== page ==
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Haitian Author Edwidge Danticat in 2004. (Gino Domenico/Associated Press)
Haitian Author Edwidge Danticat in 2004. (Gino Domenico/Associated Press)

Edwidge Danticat rescues Haiti from its Western labels Add to ...

  • Title Claire of the Sea Light
  • Author Edwidge Danticat
  • Genre fiction
  • Publisher Knopf Canada
  • Pages 256
  • Price $30

It is a truth commonly acknowledged – at least, in literary circles – that the best way to convey a universal experience is to tell a unique and particular story. This has certainly been the case for Haitian-American author Edwidge Danticat, who was born in Port-au-Prince in 1969. Danticat’s parents relocated to the United States, leaving her in the care of an uncle. From her particular experience of absent parents, she has fashioned a brilliant literary explication of Haiti’s history of missing people.

In works like The Dew Breaker, Krik? Krak! and The Farming of Bones, Danticat dramatizes the perilous lives of ordinary Haitians attempting to survive brutish regimes. To date, she has welded her fiction to a cataclysmic history. But her first book since the earthquake seems eager to offer respite from the headlines, to rescue Haiti from a grand narrative dominated by environmental disaster, boat people, deadly politics, and the label of “poorest nation in the West.”

Claire of the Sea Light is a collection of luminous interlocking stories – a novel, really – about the lives of rich and poor in the fictional seaside town of Ville Rose. Inhabitants, whatever their station, demonstrate deep love, usually for a child. They suffer crippling losses. The intimate relationship between life and death remains Danticat’s profound theme.

In the opening tale, a freak wave sweeps away a fisherman and his sloop, one more death to mark the birthday of Claire Limyè Lanmè Faustin. Claire’s mother died in childbirth the day she was born. Ever since then, the child’s doting but impoverished father has contemplated giving her away. He would like her to be adopted by the town’s wealthy fabric vendor, who could provide Claire with a better life. But the fabric vendor is mourning the death of her own child; year after year, she rejects the offer. On her seventh birthday, Claire Limyè Lanmè believes that change is coming. That evening, she runs into the hills to avoid having to leave her father.

The ensuing stories retreat from, move toward or encircle the night of Claire’s disappearance, during which neighbours comfort the dead fisherman’s wife, organize a search party for Claire and rescue a young man who attempts suicide. Each story – there are eight – unfolds into the next, accruing characters and spinning a web of associations. Through the fabric vendor we are introduced to the elites of the town, including the owner of the funeral parlour who doubles as mayor, and the headmaster of the best school. We also meet the headmaster’s lover, a talk-show host, and his son, Max Jr., a “dyaspora” who lives abroad. Max returns from Miami to face the pain of his past, most significantly the murder of his true love in the gang-infested ghetto.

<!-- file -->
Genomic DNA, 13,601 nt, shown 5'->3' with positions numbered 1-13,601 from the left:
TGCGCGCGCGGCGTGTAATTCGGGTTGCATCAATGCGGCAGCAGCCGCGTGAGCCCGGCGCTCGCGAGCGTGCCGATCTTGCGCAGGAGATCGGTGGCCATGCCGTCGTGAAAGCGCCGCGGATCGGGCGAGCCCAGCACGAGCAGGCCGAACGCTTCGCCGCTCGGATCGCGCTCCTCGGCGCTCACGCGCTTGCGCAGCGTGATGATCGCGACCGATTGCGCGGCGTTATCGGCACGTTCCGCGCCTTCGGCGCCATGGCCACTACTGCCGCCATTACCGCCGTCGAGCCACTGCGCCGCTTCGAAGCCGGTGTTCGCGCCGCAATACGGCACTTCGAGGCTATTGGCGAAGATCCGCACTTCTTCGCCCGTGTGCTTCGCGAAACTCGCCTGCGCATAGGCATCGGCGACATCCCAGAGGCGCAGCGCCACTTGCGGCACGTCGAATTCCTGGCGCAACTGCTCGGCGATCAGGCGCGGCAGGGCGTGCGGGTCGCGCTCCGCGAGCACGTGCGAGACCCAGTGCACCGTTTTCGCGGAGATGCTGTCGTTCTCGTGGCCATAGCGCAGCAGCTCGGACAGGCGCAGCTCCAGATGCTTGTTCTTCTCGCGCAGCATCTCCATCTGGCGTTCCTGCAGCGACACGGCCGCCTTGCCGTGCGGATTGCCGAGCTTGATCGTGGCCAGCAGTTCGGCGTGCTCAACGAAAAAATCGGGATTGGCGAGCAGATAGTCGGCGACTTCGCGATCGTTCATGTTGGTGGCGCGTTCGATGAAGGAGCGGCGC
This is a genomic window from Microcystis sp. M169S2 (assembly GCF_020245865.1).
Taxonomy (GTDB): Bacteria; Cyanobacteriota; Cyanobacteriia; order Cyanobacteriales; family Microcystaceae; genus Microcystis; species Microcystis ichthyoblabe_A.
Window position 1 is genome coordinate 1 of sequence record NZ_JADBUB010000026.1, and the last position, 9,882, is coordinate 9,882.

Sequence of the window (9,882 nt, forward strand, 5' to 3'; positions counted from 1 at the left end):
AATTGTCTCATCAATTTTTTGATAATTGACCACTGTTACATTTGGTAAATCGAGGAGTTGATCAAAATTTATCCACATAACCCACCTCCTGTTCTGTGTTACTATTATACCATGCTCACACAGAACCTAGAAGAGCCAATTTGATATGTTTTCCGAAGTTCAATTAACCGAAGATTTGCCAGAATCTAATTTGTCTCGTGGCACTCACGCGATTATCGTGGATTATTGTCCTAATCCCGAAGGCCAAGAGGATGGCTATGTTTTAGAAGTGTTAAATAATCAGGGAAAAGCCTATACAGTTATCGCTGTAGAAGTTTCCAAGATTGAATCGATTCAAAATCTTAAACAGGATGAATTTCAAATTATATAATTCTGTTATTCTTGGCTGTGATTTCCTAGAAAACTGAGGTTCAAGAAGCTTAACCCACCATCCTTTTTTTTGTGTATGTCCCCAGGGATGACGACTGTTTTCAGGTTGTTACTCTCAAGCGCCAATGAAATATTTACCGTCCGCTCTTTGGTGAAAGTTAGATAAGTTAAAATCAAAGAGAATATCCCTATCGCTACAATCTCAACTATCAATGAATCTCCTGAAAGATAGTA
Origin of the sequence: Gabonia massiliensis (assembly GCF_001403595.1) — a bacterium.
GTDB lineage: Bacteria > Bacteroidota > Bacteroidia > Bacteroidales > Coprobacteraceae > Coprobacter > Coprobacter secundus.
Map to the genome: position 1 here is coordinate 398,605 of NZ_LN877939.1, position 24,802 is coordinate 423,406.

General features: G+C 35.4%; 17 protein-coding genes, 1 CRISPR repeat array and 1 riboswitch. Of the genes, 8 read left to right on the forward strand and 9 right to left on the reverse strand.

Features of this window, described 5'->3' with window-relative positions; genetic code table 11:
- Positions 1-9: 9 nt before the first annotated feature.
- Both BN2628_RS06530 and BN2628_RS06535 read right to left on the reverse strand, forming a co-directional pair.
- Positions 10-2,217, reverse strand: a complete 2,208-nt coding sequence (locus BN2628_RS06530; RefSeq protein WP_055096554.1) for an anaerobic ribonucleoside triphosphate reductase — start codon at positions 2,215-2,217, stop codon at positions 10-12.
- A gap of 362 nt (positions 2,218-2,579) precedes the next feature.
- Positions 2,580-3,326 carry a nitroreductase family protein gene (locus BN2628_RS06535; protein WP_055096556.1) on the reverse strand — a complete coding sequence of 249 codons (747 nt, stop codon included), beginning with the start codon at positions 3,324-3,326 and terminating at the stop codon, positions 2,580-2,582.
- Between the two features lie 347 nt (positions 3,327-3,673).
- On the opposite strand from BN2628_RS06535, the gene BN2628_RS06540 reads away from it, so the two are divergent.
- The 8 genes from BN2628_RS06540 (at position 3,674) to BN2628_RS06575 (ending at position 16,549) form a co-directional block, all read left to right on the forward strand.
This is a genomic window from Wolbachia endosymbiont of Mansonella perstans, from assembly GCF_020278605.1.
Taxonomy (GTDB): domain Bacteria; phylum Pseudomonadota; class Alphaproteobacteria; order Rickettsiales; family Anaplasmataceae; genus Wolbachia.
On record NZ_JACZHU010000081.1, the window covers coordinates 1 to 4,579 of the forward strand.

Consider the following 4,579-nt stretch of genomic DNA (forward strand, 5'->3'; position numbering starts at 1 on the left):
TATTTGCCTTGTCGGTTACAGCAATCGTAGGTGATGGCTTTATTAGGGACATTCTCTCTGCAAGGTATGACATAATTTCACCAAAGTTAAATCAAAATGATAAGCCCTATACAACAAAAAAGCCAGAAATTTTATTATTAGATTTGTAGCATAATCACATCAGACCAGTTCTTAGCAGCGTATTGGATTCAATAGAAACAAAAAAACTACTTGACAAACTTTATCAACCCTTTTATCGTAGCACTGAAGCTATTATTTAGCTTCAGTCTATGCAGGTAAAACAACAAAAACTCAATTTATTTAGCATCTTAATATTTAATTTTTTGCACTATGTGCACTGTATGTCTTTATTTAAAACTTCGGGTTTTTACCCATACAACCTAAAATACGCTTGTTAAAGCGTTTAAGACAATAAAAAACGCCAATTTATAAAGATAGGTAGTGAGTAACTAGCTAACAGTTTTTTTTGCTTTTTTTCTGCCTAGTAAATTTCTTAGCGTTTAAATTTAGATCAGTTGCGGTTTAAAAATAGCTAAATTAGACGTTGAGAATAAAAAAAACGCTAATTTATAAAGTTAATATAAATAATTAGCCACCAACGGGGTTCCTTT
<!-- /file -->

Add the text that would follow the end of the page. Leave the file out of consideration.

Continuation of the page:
Danticat’s ironic handling of death is often deliberately heavy-handed. But mostly she gently surprises us by who knows who, and who said what, and what so and so is capable of. There is déjà vu in the air, as if we already know what will happen – only we have absolutely no idea. Gossip is a favourite past time in Ville Rose and so is talk radio, which offers round-the-clock entertainment.

Di Mwen (Tell Me) is the name of a popular talk show about ordinary people and the moment that changed their lives. One guest, a former maid, recounts a rape and a secret pregnancy, humiliating one of Ville Rose’s esteemed families and stirring malicious delight in the poor. The ability to tell one’s story turns out to be a great equalizer, allowing the powerless to take revenge.

Di Mwen brings together the stories of regular folks, much as Danticat does with Claire of the Sea Light. Indeed, Danticat’s book is literally a collection of modern-day folk tales, filled with folk songs and folk rituals, primarily surrounding the care and remembrance of the dead. Allusions to fairy tales and voodoo enhance this theme. During pregnancy, the fabric vendor swallows a dead frog to strengthen her ailing fetus, while gang members favour a beverage made with blood from a pigeon’s slit throat.

History remains in the background, but its presence is still felt. The fabric vendor is descended from the free coloured woman who established the town. The castle Napoleon built for his sister crumbles nearby. Despite the strange blend of the imaginary and supernatural that shapes Claire of the Sea Light, Danticat firmly grounds us in time and place, leaving us floating somewhere between this realm and the next.

Donna Bailey Nurse is the editor of What’s a Black Critic to Do?

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